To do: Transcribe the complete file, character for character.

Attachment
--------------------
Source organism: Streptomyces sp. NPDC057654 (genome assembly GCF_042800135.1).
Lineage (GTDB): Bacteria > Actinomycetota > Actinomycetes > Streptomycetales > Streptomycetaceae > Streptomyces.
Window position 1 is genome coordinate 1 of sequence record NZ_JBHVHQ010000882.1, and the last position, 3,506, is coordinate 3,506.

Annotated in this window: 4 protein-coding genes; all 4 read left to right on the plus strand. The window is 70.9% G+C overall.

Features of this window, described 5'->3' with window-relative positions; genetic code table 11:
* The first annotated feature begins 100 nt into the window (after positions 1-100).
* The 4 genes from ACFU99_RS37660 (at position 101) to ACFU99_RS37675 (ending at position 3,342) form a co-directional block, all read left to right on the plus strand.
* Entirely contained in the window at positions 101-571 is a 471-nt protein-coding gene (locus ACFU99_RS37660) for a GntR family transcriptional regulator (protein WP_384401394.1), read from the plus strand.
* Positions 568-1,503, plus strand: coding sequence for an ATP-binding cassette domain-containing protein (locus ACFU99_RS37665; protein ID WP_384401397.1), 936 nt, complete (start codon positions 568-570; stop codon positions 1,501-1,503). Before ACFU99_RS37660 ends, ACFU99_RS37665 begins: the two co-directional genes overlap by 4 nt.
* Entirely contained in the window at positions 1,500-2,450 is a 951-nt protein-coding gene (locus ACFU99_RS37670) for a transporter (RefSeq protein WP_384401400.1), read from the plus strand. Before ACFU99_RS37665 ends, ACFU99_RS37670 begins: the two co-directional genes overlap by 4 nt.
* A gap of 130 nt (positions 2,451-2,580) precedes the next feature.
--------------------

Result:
Source organism: Streptomyces sp. NPDC057654 (genome assembly GCF_042800135.1).
Lineage (GTDB): Bacteria > Actinomycetota > Actinomycetes > Streptomycetales > Streptomycetaceae > Streptomyces.
Window position 1 is genome coordinate 1 of sequence record NZ_JBHVHQ010000882.1, and the last position, 3,506, is coordinate 3,506.

Annotated in this window: 4 protein-coding genes; all 4 read left to right on the plus strand. The window is 70.9% G+C overall.

Features of this window, described 5'->3' with window-relative positions; genetic code table 11:
* The first annotated feature begins 100 nt into the window (after positions 1-100).
* The 4 genes from ACFU99_RS37660 (at position 101) to ACFU99_RS37675 (ending at position 3,342) form a co-directional block, all read left to right on the plus strand.
* Entirely contained in the window at positions 101-571 is a 471-nt protein-coding gene (locus ACFU99_RS37660) for a GntR family transcriptional regulator (protein WP_384401394.1), read from the plus strand.
* Positions 568-1,503, plus strand: coding sequence for an ATP-binding cassette domain-containing protein (locus ACFU99_RS37665; protein ID WP_384401397.1), 936 nt, complete (start codon positions 568-570; stop codon positions 1,501-1,503). Before ACFU99_RS37660 ends, ACFU99_RS37665 begins: the two co-directional genes overlap by 4 nt.
* Entirely contained in the window at positions 1,500-2,450 is a 951-nt protein-coding gene (locus ACFU99_RS37670) for a transporter (RefSeq protein WP_384401400.1), read from the plus strand. Before ACFU99_RS37665 ends, ACFU99_RS37670 begins: the two co-directional genes overlap by 4 nt.
* A gap of 130 nt (positions 2,451-2,580) precedes the next feature.